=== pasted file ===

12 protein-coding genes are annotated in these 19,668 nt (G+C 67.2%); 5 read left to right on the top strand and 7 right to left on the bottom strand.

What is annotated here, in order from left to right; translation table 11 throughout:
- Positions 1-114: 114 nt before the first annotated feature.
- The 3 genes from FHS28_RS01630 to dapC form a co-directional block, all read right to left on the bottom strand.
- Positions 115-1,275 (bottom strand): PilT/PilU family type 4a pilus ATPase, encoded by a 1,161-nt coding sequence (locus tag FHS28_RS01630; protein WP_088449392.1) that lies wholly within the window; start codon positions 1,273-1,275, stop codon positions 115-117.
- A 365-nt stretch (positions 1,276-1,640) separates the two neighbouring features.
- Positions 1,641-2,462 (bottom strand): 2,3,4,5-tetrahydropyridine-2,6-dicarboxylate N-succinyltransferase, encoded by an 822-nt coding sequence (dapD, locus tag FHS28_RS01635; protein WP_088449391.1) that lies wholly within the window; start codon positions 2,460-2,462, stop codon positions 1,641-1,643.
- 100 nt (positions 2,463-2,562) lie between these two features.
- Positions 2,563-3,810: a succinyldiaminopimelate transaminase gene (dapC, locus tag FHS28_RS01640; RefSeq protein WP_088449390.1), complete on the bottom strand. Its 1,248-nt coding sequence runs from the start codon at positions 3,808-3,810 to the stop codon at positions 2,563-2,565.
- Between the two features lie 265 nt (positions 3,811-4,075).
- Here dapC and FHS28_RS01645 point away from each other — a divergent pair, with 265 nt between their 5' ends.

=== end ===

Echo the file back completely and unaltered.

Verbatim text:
12 protein-coding genes are annotated in these 19,668 nt (G+C 67.2%); 5 read left to right on the top strand and 7 right to left on the bottom strand.

What is annotated here, in order from left to right; translation table 11 throughout:
- Positions 1-114: 114 nt before the first annotated feature.
- The 3 genes from FHS28_RS01630 to dapC form a co-directional block, all read right to left on the bottom strand.
- Positions 115-1,275 (bottom strand): PilT/PilU family type 4a pilus ATPase, encoded by a 1,161-nt coding sequence (locus tag FHS28_RS01630; protein WP_088449392.1) that lies wholly within the window; start codon positions 1,273-1,275, stop codon positions 115-117.
- A 365-nt stretch (positions 1,276-1,640) separates the two neighbouring features.
- Positions 1,641-2,462 (bottom strand): 2,3,4,5-tetrahydropyridine-2,6-dicarboxylate N-succinyltransferase, encoded by an 822-nt coding sequence (dapD, locus tag FHS28_RS01635; protein WP_088449391.1) that lies wholly within the window; start codon positions 2,460-2,462, stop codon positions 1,641-1,643.
- 100 nt (positions 2,463-2,562) lie between these two features.
- Positions 2,563-3,810: a succinyldiaminopimelate transaminase gene (dapC, locus tag FHS28_RS01640; RefSeq protein WP_088449390.1), complete on the bottom strand. Its 1,248-nt coding sequence runs from the start codon at positions 3,808-3,810 to the stop codon at positions 2,563-2,565.
- Between the two features lie 265 nt (positions 3,811-4,075).
- Here dapC and FHS28_RS01645 point away from each other — a divergent pair, with 265 nt between their 5' ends.